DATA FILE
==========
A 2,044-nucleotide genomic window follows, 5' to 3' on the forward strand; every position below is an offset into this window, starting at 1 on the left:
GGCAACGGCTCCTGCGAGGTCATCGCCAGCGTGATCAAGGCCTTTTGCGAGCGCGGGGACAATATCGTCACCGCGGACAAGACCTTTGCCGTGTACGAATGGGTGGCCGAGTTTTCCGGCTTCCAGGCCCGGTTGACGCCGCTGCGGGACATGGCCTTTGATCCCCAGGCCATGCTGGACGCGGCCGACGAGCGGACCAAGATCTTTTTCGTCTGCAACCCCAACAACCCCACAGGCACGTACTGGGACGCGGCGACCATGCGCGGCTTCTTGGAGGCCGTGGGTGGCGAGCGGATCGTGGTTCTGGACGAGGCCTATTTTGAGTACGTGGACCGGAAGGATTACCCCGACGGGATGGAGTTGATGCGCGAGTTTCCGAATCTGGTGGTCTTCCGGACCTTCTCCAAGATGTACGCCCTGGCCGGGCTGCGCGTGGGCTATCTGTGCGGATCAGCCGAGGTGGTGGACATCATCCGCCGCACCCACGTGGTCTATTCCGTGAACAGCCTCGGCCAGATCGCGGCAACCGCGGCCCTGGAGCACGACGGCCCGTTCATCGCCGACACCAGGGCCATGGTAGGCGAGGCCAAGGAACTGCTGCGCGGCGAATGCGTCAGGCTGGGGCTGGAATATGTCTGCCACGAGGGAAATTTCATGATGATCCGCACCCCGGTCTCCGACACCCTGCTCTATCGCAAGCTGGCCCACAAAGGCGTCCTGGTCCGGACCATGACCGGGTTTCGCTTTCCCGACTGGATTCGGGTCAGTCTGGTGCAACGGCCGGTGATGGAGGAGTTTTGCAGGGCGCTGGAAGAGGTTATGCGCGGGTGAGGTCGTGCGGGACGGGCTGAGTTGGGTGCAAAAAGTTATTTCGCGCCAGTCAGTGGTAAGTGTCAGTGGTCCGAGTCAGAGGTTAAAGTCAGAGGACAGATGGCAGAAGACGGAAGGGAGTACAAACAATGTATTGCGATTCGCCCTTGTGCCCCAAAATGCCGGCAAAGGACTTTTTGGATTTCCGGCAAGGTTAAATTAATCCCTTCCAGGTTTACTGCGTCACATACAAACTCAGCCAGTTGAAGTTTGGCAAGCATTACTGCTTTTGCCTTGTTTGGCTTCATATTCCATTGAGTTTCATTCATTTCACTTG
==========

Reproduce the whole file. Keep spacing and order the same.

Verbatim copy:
A 2,044-nucleotide genomic window follows, 5' to 3' on the forward strand; every position below is an offset into this window, starting at 1 on the left:
GGCAACGGCTCCTGCGAGGTCATCGCCAGCGTGATCAAGGCCTTTTGCGAGCGCGGGGACAATATCGTCACCGCGGACAAGACCTTTGCCGTGTACGAATGGGTGGCCGAGTTTTCCGGCTTCCAGGCCCGGTTGACGCCGCTGCGGGACATGGCCTTTGATCCCCAGGCCATGCTGGACGCGGCCGACGAGCGGACCAAGATCTTTTTCGTCTGCAACCCCAACAACCCCACAGGCACGTACTGGGACGCGGCGACCATGCGCGGCTTCTTGGAGGCCGTGGGTGGCGAGCGGATCGTGGTTCTGGACGAGGCCTATTTTGAGTACGTGGACCGGAAGGATTACCCCGACGGGATGGAGTTGATGCGCGAGTTTCCGAATCTGGTGGTCTTCCGGACCTTCTCCAAGATGTACGCCCTGGCCGGGCTGCGCGTGGGCTATCTGTGCGGATCAGCCGAGGTGGTGGACATCATCCGCCGCACCCACGTGGTCTATTCCGTGAACAGCCTCGGCCAGATCGCGGCAACCGCGGCCCTGGAGCACGACGGCCCGTTCATCGCCGACACCAGGGCCATGGTAGGCGAGGCCAAGGAACTGCTGCGCGGCGAATGCGTCAGGCTGGGGCTGGAATATGTCTGCCACGAGGGAAATTTCATGATGATCCGCACCCCGGTCTCCGACACCCTGCTCTATCGCAAGCTGGCCCACAAAGGCGTCCTGGTCCGGACCATGACCGGGTTTCGCTTTCCCGACTGGATTCGGGTCAGTCTGGTGCAACGGCCGGTGATGGAGGAGTTTTGCAGGGCGCTGGAAGAGGTTATGCGCGGGTGAGGTCGTGCGGGACGGGCTGAGTTGGGTGCAAAAAGTTATTTCGCGCCAGTCAGTGGTAAGTGTCAGTGGTCCGAGTCAGAGGTTAAAGTCAGAGGACAGATGGCAGAAGACGGAAGGGAGTACAAACAATGTATTGCGATTCGCCCTTGTGCCCCAAAATGCCGGCAAAGGACTTTTTGGATTTCCGGCAAGGTTAAATTAATCCCTTCCAGGTTTACTGCGTCACATACAAACTCAGCCAGTTGAAGTTTGGCAAGCATTACTGCTTTTGCCTTGTTTGGCTTCATATTCCATTGAGTTTCATTCATTTCACTTG